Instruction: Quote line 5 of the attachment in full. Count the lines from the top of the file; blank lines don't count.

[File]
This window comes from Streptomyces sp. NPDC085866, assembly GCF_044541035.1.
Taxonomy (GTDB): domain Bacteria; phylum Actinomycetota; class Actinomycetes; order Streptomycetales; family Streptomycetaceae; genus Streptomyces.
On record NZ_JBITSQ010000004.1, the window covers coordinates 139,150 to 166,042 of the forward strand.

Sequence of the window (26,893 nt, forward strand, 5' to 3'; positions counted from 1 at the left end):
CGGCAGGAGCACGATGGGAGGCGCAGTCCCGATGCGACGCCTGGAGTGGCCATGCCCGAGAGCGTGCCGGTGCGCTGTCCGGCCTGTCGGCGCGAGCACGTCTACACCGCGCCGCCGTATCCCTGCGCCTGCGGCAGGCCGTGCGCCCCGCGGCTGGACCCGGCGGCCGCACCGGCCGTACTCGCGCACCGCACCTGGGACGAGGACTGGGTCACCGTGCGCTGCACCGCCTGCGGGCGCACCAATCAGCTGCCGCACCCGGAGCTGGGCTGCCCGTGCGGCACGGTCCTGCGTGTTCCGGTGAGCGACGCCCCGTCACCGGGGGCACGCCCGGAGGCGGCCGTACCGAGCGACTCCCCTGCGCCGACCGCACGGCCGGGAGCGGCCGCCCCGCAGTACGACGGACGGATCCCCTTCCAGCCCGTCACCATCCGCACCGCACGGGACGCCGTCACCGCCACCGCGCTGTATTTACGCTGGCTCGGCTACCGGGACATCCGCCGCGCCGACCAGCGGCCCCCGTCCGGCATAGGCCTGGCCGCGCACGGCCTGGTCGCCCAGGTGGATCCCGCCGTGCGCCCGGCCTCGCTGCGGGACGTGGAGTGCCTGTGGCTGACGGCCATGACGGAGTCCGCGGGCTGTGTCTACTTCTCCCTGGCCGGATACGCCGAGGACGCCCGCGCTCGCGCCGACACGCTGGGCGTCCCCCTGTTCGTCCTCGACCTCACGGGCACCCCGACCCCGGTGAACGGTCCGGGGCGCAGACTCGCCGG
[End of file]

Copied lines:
CGGCAGGAGCACGATGGGAGGCGCAGTCCCGATGCGACGCCTGGAGTGGCCATGCCCGAGAGCGTGCCGGTGCGCTGTCCGGCCTGTCGGCGCGAGCACGTCTACACCGCGCCGCCGTATCCCTGCGCCTGCGGCAGGCCGTGCGCCCCGCGGCTGGACCCGGCGGCCGCACCGGCCGTACTCGCGCACCGCACCTGGGACGAGGACTGGGTCACCGTGCGCTGCACCGCCTGCGGGCGCACCAATCAGCTGCCGCACCCGGAGCTGGGCTGCCCGTGCGGCACGGTCCTGCGTGTTCCGGTGAGCGACGCCCCGTCACCGGGGGCACGCCCGGAGGCGGCCGTACCGAGCGACTCCCCTGCGCCGACCGCACGGCCGGGAGCGGCCGCCCCGCAGTACGACGGACGGATCCCCTTCCAGCCCGTCACCATCCGCACCGCACGGGACGCCGTCACCGCCACCGCGCTGTATTTACGCTGGCTCGGCTACCGGGACATCCGCCGCGCCGACCAGCGGCCCCCGTCCGGCATAGGCCTGGCCGCGCACGGCCTGGTCGCCCAGGTGGATCCCGCCGTGCGCCCGGCCTCGCTGCGGGACGTGGAGTGCCTGTGGCTGACGGCCATGACGGAGTCCGCGGGCTGTGTCTACTTCTCCCTGGCCGGATACGCCGAGGACGCCCGCGCTCGCGCCGACACGCTGGGCGTCCCCCTGTTCGTCCTCGACCTCACGGGCACCCCGACCCCGGTGAACGGTCCGGGGCGCAGACTCGCCGG